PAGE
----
1. PM-KISAN payments worth ?1,364 crore have been wrongly made to more than 20 lakh ineligible beneficiaries and income tax payer farmers, according to information provided by the Agriculture Ministry in response to an RTI request from activist Venkatesh Nayak.
  2. There are 11 crore beneficiaries registered under the scheme.
  3. Punjab tops the list of States, accounting for 23% of those who wrongly received the money.
  4. Maharashtra and Assam also saw large numbers of such payments.
  5. A number of State Agriculture Departments have now been tasked with recovering the money wrongly paid.



  1. PM-KISAN is the Centre’s flagship scheme to provide income support worth ?6000 a year to farming families.
  2. When it was launched just before the general election in 2019, it was meant to cover only small and marginal farmers who owned less than two hectares.
  3. Later that year, large farmers were included in the scheme as the government removed land size criteria.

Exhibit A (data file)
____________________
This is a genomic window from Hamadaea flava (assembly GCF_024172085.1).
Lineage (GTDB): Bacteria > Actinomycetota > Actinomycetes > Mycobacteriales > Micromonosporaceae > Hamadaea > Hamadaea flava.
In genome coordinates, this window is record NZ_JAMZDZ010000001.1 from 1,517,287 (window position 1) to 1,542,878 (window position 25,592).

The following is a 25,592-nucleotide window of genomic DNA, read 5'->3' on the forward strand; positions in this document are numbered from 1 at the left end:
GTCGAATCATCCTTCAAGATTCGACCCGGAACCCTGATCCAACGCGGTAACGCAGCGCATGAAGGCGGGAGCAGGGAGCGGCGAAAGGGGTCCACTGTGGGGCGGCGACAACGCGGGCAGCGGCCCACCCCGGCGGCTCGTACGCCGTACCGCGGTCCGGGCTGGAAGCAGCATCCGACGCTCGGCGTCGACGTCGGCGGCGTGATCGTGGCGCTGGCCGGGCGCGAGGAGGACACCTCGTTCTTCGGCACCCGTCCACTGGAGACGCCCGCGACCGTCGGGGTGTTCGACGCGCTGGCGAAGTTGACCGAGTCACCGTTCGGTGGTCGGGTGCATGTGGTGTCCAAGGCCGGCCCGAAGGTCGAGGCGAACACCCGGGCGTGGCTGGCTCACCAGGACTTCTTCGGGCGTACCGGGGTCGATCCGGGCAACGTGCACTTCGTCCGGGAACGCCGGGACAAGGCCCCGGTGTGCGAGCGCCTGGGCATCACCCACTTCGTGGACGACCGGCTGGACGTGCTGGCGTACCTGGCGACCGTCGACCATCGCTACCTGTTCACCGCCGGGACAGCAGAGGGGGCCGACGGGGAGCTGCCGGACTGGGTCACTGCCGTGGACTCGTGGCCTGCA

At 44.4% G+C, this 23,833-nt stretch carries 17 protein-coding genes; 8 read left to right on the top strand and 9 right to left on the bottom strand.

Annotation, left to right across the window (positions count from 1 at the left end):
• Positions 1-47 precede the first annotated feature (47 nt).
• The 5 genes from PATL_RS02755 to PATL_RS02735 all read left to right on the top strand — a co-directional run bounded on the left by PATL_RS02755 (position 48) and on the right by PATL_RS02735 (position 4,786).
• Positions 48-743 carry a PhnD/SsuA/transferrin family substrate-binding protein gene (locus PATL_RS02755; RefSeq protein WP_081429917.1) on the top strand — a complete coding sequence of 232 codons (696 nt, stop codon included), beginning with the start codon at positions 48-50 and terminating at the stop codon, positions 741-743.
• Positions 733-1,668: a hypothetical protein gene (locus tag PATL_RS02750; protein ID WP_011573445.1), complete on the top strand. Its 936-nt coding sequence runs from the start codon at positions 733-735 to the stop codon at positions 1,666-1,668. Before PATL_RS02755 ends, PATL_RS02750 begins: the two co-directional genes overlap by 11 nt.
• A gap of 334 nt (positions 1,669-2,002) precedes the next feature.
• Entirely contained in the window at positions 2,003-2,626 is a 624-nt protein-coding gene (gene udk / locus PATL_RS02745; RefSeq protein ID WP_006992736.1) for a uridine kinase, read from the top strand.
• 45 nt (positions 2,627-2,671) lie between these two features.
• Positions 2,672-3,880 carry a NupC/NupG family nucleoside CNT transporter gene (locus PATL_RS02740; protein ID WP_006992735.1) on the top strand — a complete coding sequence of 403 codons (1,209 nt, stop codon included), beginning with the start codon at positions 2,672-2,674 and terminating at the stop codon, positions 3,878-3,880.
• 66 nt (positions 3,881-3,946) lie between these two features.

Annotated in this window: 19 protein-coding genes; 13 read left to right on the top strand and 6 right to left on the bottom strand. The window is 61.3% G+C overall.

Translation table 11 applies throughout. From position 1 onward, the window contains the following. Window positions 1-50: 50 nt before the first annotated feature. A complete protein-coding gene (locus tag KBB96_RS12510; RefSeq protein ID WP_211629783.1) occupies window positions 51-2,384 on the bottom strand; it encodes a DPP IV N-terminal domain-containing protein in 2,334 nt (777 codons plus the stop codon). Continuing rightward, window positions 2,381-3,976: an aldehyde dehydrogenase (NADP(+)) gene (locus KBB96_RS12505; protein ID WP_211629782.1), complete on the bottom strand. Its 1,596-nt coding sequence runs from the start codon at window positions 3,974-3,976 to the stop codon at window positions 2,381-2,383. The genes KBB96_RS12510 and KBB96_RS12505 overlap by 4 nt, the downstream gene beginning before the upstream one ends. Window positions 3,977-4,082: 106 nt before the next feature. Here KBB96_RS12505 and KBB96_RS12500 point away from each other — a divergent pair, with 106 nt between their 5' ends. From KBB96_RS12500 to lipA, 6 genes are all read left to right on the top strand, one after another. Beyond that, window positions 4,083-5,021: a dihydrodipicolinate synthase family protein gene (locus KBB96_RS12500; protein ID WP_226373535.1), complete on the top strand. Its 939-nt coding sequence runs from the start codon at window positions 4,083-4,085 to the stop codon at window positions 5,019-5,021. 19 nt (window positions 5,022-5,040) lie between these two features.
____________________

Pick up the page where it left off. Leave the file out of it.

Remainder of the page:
1. If any member of a farming family paid income tax, received a monthly pension above ?10,000, held a constitutional position, or was a serving or retired government employee, they were not eligible for the scheme.
  2. Professionals and institutional landholders were also excluded.



  1. Until July 2020, 20.5 lakh people who should have been excluded had wrongly received PM-Kisan payouts.
  2. According to the Agriculture Ministry data, 56% of these undeserving persons belonged to the “income tax payee” category, while the remainder belongs to the “ineligible farmers” category.
  3. However, 72% of the payout amount was paid to the income tax payees, indicating that this category continued to receive money for multiple installments before their ineligible status was discovered and they were weeded out of the scheme’s beneficiary database.